Marines Prove CH-53Es Can Resupply Ballistic Missile Submarines

May 31, 2023 8:51 AM
U.S. Marine Corps Staff Sgt. Joseph McDonnell, a crew chief with Marine Heavy Helicopter Squadron (HMH) 462, 1st Marine Aircraft Wing, III Marine Expeditionary Force, lowers a package to the Ohio-class ballistic missile submarine USS Maine (SSBN-741) during a vertical replenishment (VERTREP) in the Philippine Sea, May 9, 2023. US Marine Corps Photo

Hauling goods via transport helicopter to replenish a military unit is a routine assignment. Dangling supplies over a ballistic submarine skimming across the Western Pacific is anything but routine.

A pair of CH-53E Super Stallion helicopters made a supply run to ballistic missile submarine USS Maine (SSBN-741) as it traveled in the Philippine Sea. The vertical replenishment mission marked a rare occasion for Marine Corps aviation to lend its hand to support an Ohio-class submarine.

The “Heavy Haulers” air crews of Marine Heavy Helicopter Squadron 462 – based at Miramar Marine Corps Air Station, Calif., but currently assigned to Japan-based 1st Marine Aircraft Wing – conducted the May 9 vertical replenishment mission for one of the Navy’s strategic nuclear weapons-carrying submarines.

”This was the first time that 1st MAW conducted a vertical resupply for an Ohio-class ballistic missile submarine, delivering critical resources without disrupting maritime security operations,” Maj. Rob Martins, a 1st MAW spokesman in Japan, told USNI News via email.

For the Navy, having the Marine Corps’ heavy-lift helicopters perform resupply missions adds to the network of support for maritime logistics across the vast Pacific. As one of the Navy’s ballistic missile nuclear submarines, the Bangor, Wash.-based Maine spends much of its time submerged during its long undersea patrols. The boat’s operations remain secretive.

“The U.S. Navy’s ballistic missile submarine force has demonstrated yet again that we have the proven capability to work seamlessly alongside III Marine Expeditionary Force to execute our mission, allowing us to remain on station,” Cmdr. Travis Wood, commander of the Bangor, Wash.-based Maine, said in a Marine Corps news release about the mission. “Rotary-wing vertical replenishment such as this allows us to quickly resupply so that we can constantly maintain pressure against any adversary who would wish to do harm to the homeland.”

The recent helicopter resupply mission provided training for the aircrews and showcased another slice of how the Marine Corps’ “stand-in-force” deployed and operating in the Indo-Pacific region would support undersea maritime forces in a potential future conflict. The Marine Corps defines the stand-in force as the Marines operating in the first island chain – stretching from the Japanese islands to Taiwan, parts of the Philippines and down to Borneo – within the range of Chinese weapons.

“It highlights the importance of 1st MAW’s established forward presence, which allows us to seamlessly integrate with our naval partners operating in the first island chain,” Martins said.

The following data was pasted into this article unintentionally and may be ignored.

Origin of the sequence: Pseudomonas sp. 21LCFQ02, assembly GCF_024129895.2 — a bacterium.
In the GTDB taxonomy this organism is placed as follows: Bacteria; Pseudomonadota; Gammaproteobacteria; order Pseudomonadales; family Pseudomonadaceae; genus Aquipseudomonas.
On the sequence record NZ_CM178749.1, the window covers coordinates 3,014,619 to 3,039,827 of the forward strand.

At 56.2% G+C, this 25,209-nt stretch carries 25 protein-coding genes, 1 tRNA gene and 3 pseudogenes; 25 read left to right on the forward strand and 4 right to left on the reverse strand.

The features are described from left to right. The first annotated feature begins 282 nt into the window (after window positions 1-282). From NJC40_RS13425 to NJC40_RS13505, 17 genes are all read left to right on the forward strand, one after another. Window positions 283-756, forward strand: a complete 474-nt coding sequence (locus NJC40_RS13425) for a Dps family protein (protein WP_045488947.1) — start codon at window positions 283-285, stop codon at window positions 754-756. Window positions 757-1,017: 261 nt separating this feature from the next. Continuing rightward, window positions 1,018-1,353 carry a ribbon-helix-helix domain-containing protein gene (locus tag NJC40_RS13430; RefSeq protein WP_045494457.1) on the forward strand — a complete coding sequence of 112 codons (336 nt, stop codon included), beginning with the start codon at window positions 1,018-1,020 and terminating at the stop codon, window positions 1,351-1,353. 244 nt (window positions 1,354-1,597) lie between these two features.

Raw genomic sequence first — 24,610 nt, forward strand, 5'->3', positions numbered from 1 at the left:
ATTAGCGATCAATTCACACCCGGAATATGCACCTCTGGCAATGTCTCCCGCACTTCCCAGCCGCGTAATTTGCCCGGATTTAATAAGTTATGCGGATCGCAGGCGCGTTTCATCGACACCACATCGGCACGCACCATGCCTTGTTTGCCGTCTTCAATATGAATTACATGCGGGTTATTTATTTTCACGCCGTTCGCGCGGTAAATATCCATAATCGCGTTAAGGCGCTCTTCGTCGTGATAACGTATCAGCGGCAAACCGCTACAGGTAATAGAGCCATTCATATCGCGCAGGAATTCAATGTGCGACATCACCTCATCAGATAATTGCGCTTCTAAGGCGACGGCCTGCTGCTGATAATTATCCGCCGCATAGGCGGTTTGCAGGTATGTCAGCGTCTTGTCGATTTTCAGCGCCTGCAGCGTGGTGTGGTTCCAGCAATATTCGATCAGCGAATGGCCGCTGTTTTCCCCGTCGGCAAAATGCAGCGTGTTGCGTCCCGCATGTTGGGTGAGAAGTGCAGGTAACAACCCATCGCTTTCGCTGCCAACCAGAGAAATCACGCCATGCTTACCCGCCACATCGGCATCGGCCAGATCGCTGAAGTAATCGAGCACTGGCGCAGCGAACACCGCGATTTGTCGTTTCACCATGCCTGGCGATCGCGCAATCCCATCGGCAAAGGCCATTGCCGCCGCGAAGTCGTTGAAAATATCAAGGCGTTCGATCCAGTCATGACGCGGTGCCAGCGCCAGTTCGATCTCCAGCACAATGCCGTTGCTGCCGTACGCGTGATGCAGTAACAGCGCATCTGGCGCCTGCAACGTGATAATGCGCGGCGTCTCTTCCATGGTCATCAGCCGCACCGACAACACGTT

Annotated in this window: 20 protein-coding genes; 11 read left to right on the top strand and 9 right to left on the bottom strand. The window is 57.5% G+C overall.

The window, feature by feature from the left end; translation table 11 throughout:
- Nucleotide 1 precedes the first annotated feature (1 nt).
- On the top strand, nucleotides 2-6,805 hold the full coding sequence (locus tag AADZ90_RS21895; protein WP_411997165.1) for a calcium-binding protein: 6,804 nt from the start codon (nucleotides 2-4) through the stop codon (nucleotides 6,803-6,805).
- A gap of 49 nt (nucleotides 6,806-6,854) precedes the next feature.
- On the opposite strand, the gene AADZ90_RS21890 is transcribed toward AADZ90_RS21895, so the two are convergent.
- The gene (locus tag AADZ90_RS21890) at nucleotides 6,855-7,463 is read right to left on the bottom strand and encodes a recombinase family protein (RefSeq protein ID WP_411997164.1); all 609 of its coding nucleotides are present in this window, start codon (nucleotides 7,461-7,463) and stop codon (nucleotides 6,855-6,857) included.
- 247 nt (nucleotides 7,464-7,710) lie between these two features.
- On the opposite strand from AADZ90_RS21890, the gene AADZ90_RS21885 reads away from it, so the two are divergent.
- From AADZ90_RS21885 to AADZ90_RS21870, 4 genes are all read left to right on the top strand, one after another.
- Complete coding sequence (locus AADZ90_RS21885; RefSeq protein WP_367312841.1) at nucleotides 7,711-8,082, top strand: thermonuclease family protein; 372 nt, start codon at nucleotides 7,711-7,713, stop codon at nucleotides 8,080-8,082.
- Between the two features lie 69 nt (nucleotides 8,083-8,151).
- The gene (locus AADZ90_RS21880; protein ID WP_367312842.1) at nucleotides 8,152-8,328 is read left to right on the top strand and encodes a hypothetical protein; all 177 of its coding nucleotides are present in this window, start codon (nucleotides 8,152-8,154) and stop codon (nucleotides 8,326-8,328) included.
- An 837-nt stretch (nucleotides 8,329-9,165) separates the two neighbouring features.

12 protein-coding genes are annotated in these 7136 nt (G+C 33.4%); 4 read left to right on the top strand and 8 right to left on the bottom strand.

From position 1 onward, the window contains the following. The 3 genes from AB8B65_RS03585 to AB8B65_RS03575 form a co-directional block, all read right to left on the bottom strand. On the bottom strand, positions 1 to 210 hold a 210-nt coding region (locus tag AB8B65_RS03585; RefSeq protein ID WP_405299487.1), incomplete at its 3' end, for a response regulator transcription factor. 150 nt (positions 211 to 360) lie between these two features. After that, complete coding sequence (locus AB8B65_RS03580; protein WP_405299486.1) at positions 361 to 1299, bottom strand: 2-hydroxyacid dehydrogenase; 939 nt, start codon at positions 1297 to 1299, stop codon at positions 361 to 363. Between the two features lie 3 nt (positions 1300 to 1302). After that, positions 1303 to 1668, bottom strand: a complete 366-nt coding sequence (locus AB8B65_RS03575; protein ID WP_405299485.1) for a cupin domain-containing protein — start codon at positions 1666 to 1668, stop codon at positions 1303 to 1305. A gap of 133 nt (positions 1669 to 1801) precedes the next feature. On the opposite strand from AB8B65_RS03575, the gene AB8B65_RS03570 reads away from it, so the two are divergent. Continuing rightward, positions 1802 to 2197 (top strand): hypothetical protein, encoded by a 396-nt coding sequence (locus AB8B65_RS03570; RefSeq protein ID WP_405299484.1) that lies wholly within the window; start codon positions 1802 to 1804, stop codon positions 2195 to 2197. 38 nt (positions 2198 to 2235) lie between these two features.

The beefy CH-53E helicopter’s three engines give it enough internal and external lift capability, enabling it to carry a light armored vehicle or Humvee from a sling load. The platform’s long-running role as the Marine Corps’ king of external lift will be replaced by the CH-53K King Stallion later this decade. How much cargo a helicopter can externally sling-load depends on several factors, such as load weight, distance to the mission, altitude and climate.

U.S. Marines with Marine Heavy Helicopter Squadron (HMH) 462, 1st Marine Aircraft Wing, III Marine Expeditionary Force, complete a vertical replenishment (VERTREP) with the Ohio-class ballistic missile submarine USS Maine (SSBN 741) in the Philippine Sea, May 9, 2023. US Marine Corps Photo

While the CH-53E can travel more than 600 miles on a tank of fuel, its refueling probe stretches its legs and reach much farther.

The helicopter’s in-flight capability enables it to conduct a wider range of missions supporting the “stand-in-force” poised against adversaries in a future conflict in the Indo-Pacific region. In that scenario of the service’s Force Design 2030 modernization plan – which is driving much of the service’s current training focus – SIF units in the first-island chain would operate in the range of Chinese missiles, the place where fighting on land, at sea and in the air would be the most likely.

“The intricacies of seamlessly sustaining the force through naval integration and aviation-delivered logistics is a testament to our adaptability, readiness, and ability to project power within the Indo-Pacific,” Col. Christopher Murray, who commands Marine Aircraft Group 36 in Okinawa, Japan, said in the 1st MAW news release.

As interoperability goes, it’s not every day that Marines get to work closely with the Navy’s boomer fleet. On March 27, 2022, Marines from Task Force 61/2 trained with the surfaced guided-missile submarine USS Georgia (SSGN-729) near Souda Bay, Greece, to launch and recover their inflatable, combat rubber raiding craft. On Feb. 2, 2021, Force Reconnaissance Marines and an MV-22B Osprey with Japan-based III Marine Expeditionary Force joined together for an integration exercise off Okinawa with the guided-missile submarine USS Ohio (SSG-726).

Gidget Fuentes

Gidget Fuentes

Gidget Fuentes is a freelance writer based in San Diego, Calif. She has spent more than 20 years reporting extensively on the Marine Corps and the Navy, including West Coast commands and Pacific regional issues.

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